Canadians face higher prices as annual inflation continued its rise to the highest level since 1991.
Statistics Canada says the consumer price index (CPI) rose 4.8 per cent in December from the year before, matching estimates and following a 4.7 per cent increase in November. However, the agency says it saw the first monthly decline in prices since December 2020, as gas prices fell from November levels.
Wages were up 2.6 per cent during the same period, which means prices rose faster and purchasing power fell.
Prices were up in all eight major categories year over year. Categories pushing prices higher included prices for food (+5.2 per cent), passenger vehicles (+7.2 per cent) and homeowners' home and mortgage insurance (+9.3 per cent).
Grocery prices were up 5.7 per cent, the most since November 2011. Weather and supply chain disruptions pushed fresh fruit prices up 5.6 per cent, including apples (+6.7 per cent), oranges (6.6 per cent) and bananas (2.5 per cent).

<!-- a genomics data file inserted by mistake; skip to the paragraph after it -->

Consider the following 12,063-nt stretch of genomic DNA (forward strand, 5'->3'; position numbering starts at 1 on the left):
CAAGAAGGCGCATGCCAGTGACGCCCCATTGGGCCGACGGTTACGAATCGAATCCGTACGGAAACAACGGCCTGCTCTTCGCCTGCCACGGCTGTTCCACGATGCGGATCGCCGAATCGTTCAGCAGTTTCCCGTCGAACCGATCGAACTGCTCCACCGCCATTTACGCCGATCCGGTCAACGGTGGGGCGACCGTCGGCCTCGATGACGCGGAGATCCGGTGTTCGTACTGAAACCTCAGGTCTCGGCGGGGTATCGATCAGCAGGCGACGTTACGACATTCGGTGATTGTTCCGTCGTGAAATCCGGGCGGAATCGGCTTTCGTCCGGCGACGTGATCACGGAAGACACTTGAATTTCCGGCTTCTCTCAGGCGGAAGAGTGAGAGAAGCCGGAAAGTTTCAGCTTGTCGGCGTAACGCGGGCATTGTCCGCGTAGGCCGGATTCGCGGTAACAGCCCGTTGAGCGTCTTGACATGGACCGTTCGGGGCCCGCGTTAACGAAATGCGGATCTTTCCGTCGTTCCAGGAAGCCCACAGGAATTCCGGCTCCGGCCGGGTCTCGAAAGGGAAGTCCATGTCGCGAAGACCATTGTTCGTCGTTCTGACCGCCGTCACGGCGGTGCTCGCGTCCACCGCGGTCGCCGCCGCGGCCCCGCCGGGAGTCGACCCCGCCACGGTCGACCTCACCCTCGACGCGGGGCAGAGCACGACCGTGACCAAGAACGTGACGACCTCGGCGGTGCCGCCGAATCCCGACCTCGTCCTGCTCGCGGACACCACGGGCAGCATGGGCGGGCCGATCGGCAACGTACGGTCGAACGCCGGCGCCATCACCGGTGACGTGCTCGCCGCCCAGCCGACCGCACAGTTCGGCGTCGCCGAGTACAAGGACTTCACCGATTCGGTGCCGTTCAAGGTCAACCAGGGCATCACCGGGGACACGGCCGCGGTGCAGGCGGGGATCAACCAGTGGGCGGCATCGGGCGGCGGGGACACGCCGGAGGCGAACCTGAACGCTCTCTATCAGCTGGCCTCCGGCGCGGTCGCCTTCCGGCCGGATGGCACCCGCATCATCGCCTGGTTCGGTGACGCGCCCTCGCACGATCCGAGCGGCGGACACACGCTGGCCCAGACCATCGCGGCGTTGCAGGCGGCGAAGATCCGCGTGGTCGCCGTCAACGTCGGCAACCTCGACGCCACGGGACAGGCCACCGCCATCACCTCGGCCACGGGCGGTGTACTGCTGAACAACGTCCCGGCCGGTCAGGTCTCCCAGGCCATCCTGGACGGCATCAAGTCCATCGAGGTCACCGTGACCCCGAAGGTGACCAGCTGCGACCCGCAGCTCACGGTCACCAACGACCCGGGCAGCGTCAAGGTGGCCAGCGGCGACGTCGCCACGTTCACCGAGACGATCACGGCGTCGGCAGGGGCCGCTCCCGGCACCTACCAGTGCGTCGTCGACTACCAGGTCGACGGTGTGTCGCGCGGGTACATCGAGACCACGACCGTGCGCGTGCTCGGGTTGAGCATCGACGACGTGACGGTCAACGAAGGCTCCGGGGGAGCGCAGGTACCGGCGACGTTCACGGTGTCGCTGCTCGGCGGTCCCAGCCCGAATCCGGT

Prices for bakery products rose 4.6 per cent as drought hit wheat crop yield.
Prices for durable goods also rose at a faster pace. New cars were up 7.2 per cent. Household appliances were up 8.9 per cent, including refrigerators and freezers (+13.9 per cent) and laundry and dishwashing appliances (+10.4 per cent).
Higher building costs helped push home and mortgage insurance up 9.3 per cent.
Flying was also more expensive with air fares jumping 24.7 per cent.
“A few weeks ago we may have been tempted to call a peak in inflation at this point. However, a reacceleration in energy prices, transportation issues impacting food costs and a strengthening once again in monthly house price gains suggest that we could grind a little higher still, before seeing a deceleration starting around springtime,” said CIBC senior economist Andrew Grantham
“For the Bank of Canada, headline inflation in Q4 as a whole was slightly below its October MPR forecasts, although there may be increasing concern regarding the length of time it will remain elevated for and a broadening of price pressures outside of food, energy and supply constrained items.”
Jessy Bains is a senior reporter at Yahoo Finance Canada. Follow him on Twitter @jessysbains.